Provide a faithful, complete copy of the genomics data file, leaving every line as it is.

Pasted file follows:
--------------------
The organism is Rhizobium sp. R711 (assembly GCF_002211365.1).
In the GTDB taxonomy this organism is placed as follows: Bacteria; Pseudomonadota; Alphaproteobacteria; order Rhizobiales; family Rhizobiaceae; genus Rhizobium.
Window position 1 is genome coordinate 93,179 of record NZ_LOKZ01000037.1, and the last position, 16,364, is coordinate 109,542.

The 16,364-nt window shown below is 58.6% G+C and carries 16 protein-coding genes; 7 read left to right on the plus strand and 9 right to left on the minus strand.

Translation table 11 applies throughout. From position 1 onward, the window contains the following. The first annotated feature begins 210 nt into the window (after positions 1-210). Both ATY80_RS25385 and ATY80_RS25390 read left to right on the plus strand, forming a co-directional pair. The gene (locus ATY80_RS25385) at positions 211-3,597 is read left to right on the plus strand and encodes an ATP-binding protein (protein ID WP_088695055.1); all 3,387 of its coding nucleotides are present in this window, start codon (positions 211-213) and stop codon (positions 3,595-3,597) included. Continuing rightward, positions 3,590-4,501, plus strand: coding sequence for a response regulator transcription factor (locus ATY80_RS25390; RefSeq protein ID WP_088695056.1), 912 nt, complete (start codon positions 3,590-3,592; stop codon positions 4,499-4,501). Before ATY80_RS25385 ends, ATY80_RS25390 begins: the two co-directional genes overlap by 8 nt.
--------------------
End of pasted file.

The organism is Rhizobium sp. R711 (assembly GCF_002211365.1).
In the GTDB taxonomy this organism is placed as follows: Bacteria; Pseudomonadota; Alphaproteobacteria; order Rhizobiales; family Rhizobiaceae; genus Rhizobium.
Window position 1 is genome coordinate 93,179 of record NZ_LOKZ01000037.1, and the last position, 16,364, is coordinate 109,542.

The 16,364-nt window shown below is 58.6% G+C and carries 16 protein-coding genes; 7 read left to right on the plus strand and 9 right to left on the minus strand.

Translation table 11 applies throughout. From position 1 onward, the window contains the following. The first annotated feature begins 210 nt into the window (after positions 1-210). Both ATY80_RS25385 and ATY80_RS25390 read left to right on the plus strand, forming a co-directional pair. The gene (locus ATY80_RS25385) at positions 211-3,597 is read left to right on the plus strand and encodes an ATP-binding protein (protein ID WP_088695055.1); all 3,387 of its coding nucleotides are present in this window, start codon (positions 211-213) and stop codon (positions 3,595-3,597) included. Continuing rightward, positions 3,590-4,501, plus strand: coding sequence for a response regulator transcription factor (locus ATY80_RS25390; RefSeq protein ID WP_088695056.1), 912 nt, complete (start codon positions 3,590-3,592; stop codon positions 4,499-4,501). Before ATY80_RS25385 ends, ATY80_RS25390 begins: the two co-directional genes overlap by 8 nt.